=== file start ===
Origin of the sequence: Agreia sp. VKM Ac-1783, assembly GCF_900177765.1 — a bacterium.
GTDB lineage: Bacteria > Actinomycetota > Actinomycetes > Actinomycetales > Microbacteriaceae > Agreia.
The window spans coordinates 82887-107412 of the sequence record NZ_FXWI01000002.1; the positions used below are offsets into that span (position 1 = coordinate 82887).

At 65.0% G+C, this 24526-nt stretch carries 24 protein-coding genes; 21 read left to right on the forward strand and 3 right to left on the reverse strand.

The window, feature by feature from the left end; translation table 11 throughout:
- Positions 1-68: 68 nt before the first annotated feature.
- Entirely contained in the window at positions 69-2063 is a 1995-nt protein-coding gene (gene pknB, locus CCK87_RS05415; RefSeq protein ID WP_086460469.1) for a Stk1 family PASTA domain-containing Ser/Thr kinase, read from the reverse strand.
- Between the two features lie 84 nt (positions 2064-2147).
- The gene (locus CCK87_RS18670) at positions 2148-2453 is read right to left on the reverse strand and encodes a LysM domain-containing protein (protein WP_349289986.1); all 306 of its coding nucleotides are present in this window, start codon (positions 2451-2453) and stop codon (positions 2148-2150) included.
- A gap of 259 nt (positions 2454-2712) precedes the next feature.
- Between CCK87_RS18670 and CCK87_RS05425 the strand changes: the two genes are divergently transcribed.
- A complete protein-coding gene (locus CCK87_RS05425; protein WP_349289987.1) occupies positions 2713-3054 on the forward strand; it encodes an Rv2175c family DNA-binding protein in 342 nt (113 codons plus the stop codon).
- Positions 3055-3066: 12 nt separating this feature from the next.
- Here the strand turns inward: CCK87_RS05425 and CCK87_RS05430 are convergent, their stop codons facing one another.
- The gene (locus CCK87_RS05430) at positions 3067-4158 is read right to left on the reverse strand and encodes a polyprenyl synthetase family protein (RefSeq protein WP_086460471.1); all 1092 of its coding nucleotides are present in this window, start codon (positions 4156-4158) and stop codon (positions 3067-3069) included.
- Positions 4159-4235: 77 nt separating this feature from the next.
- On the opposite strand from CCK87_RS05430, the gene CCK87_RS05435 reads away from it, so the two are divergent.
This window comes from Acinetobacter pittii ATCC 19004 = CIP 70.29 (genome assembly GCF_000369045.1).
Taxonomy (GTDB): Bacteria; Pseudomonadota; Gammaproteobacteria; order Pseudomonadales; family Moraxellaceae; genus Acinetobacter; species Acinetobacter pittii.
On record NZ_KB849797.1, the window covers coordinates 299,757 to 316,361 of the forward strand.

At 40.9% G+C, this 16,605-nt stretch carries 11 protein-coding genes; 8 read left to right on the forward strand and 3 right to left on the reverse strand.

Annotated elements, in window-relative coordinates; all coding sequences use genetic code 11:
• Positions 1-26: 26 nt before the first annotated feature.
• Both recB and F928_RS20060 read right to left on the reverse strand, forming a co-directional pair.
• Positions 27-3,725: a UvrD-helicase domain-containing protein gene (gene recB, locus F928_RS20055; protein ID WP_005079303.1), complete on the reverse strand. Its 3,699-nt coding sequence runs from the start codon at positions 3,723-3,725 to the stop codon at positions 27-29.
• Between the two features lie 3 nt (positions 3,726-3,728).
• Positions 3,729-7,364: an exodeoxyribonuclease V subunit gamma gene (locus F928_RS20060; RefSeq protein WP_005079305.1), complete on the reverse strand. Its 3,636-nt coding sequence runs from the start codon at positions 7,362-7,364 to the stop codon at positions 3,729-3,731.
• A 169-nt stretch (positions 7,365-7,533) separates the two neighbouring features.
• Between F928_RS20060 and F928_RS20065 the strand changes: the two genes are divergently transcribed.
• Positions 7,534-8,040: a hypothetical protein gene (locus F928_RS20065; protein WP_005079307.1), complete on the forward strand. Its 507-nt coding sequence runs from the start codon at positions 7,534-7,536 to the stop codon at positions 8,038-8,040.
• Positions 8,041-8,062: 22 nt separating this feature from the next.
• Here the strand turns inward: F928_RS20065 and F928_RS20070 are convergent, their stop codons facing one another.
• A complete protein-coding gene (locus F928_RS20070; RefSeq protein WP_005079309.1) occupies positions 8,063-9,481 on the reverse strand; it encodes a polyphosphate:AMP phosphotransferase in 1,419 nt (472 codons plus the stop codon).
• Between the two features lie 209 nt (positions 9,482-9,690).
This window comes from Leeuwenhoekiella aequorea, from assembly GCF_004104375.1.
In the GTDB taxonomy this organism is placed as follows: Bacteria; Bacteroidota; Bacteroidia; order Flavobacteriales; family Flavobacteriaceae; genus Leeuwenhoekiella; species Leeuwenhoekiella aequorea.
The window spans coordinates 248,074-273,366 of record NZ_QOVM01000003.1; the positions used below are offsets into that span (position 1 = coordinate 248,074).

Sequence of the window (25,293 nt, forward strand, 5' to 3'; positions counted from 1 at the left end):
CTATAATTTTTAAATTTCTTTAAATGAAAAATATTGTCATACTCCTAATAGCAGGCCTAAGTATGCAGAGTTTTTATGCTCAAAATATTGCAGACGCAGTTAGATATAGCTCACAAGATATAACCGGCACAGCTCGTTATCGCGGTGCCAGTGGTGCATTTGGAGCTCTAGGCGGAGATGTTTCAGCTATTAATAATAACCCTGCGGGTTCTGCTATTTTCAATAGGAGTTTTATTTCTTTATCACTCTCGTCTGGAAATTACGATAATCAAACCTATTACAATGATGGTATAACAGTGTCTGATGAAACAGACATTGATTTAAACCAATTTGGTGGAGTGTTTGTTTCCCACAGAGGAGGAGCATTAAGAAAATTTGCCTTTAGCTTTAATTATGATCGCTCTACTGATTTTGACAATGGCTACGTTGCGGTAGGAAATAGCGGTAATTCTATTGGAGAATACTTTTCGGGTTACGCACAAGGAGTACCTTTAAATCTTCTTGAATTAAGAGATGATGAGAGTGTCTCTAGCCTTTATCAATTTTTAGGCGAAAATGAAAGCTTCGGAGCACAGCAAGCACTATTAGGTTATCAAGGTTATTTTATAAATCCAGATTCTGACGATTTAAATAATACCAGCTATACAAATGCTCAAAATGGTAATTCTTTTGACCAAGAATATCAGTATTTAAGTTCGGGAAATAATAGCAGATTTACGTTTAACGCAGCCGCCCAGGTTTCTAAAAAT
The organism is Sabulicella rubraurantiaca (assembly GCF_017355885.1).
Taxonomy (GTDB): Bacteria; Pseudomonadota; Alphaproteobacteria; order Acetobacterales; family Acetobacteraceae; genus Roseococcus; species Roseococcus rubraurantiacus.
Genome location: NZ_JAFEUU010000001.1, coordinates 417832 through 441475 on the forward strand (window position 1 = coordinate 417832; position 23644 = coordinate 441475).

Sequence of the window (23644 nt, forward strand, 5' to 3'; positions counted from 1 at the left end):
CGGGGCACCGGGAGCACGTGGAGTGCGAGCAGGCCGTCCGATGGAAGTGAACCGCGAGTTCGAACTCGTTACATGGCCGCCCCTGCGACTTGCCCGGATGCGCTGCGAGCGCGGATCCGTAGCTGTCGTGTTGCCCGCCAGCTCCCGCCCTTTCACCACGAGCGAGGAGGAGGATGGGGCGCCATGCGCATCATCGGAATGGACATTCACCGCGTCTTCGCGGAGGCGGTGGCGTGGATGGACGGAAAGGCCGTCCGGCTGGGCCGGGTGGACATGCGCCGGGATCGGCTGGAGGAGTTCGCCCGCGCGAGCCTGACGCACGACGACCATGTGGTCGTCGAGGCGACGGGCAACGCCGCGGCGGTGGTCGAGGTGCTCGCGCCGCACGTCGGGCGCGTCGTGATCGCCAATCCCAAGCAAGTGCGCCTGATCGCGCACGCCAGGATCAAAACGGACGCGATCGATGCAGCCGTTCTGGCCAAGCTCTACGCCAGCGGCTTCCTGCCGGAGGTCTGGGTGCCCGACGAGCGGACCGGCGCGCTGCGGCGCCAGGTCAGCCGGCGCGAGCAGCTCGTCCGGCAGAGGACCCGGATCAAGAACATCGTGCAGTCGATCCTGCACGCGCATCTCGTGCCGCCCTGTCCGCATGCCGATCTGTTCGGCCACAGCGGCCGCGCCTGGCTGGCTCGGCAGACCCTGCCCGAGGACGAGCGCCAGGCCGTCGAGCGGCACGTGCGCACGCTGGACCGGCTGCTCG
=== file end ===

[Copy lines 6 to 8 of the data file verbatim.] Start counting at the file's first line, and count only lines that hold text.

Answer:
- Positions 1-68: 68 nt before the first annotated feature.
- Entirely contained in the window at positions 69-2063 is a 1995-nt protein-coding gene (gene pknB, locus CCK87_RS05415; RefSeq protein ID WP_086460469.1) for a Stk1 family PASTA domain-containing Ser/Thr kinase, read from the reverse strand.
- Between the two features lie 84 nt (positions 2064-2147).